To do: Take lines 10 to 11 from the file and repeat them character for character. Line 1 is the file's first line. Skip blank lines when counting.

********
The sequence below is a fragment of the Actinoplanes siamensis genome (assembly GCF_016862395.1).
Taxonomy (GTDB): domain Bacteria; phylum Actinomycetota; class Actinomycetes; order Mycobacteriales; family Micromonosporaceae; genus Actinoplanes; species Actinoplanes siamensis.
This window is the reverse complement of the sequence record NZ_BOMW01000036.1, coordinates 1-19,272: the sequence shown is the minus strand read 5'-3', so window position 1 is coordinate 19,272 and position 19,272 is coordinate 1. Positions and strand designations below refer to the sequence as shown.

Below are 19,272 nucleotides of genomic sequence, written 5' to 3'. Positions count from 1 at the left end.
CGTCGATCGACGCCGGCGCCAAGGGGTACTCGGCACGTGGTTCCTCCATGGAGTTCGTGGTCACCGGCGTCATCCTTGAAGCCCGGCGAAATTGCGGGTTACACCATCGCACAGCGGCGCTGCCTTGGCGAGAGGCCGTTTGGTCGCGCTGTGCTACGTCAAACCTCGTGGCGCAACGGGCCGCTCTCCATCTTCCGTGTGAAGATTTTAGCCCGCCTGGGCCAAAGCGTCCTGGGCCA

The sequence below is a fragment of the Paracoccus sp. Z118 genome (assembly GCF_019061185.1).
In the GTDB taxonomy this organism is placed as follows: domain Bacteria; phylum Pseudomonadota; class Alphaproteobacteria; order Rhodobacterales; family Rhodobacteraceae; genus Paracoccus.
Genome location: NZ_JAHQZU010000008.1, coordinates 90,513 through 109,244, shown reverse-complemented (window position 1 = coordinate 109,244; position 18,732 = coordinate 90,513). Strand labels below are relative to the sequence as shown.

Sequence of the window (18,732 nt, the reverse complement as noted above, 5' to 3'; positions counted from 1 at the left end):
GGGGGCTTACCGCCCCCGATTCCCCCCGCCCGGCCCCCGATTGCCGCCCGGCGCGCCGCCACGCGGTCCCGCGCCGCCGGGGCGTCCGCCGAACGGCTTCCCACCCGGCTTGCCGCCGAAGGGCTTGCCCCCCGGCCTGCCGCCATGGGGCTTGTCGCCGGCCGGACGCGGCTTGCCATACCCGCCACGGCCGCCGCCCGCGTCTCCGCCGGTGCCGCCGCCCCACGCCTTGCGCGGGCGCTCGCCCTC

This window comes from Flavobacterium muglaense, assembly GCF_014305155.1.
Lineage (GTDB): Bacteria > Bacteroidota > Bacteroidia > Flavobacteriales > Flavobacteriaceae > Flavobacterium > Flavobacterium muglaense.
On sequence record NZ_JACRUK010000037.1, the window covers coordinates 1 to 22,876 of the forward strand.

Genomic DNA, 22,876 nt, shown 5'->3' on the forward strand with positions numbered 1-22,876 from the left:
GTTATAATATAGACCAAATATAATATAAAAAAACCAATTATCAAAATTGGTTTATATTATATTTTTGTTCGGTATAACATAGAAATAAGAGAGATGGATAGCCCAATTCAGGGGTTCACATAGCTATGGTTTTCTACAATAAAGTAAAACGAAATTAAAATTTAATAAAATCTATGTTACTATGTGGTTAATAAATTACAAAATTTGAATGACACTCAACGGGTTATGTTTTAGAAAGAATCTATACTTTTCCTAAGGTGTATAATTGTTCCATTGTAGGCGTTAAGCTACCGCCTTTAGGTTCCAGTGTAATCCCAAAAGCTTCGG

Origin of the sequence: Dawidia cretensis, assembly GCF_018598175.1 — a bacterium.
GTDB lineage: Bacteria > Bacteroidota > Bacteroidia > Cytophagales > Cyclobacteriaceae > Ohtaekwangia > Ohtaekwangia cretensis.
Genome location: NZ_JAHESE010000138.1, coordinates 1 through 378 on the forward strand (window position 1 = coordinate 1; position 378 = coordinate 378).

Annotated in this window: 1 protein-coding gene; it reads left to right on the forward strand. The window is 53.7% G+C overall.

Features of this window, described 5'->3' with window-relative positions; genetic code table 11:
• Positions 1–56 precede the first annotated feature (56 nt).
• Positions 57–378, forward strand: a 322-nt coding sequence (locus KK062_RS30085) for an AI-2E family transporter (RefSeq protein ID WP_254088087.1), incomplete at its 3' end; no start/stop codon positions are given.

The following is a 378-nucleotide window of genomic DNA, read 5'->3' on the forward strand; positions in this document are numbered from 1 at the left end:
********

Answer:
GGGGGCTTACCGCCCCCGATTCCCCCCGCCCGGCCCCCGATTGCCGCCCGGCGCGCCGCCACGCGGTCCCGCGCCGCCGGGGCGTCCGCCGAACGGCTTCCCACCCGGCTTGCCGCCGAAGGGCTTGCCCCCCGGCCTGCCGCCATGGGGCTTGTCGCCGGCCGGACGCGGCTTGCCATACCCGCCACGGCCGCCGCCCGCGTCTCCGCCGGTGCCGCCGCCCCACGCCTTGCGCGGGCGCTCGCCCTC

This window comes from Flavobacterium muglaense, assembly GCF_014305155.1.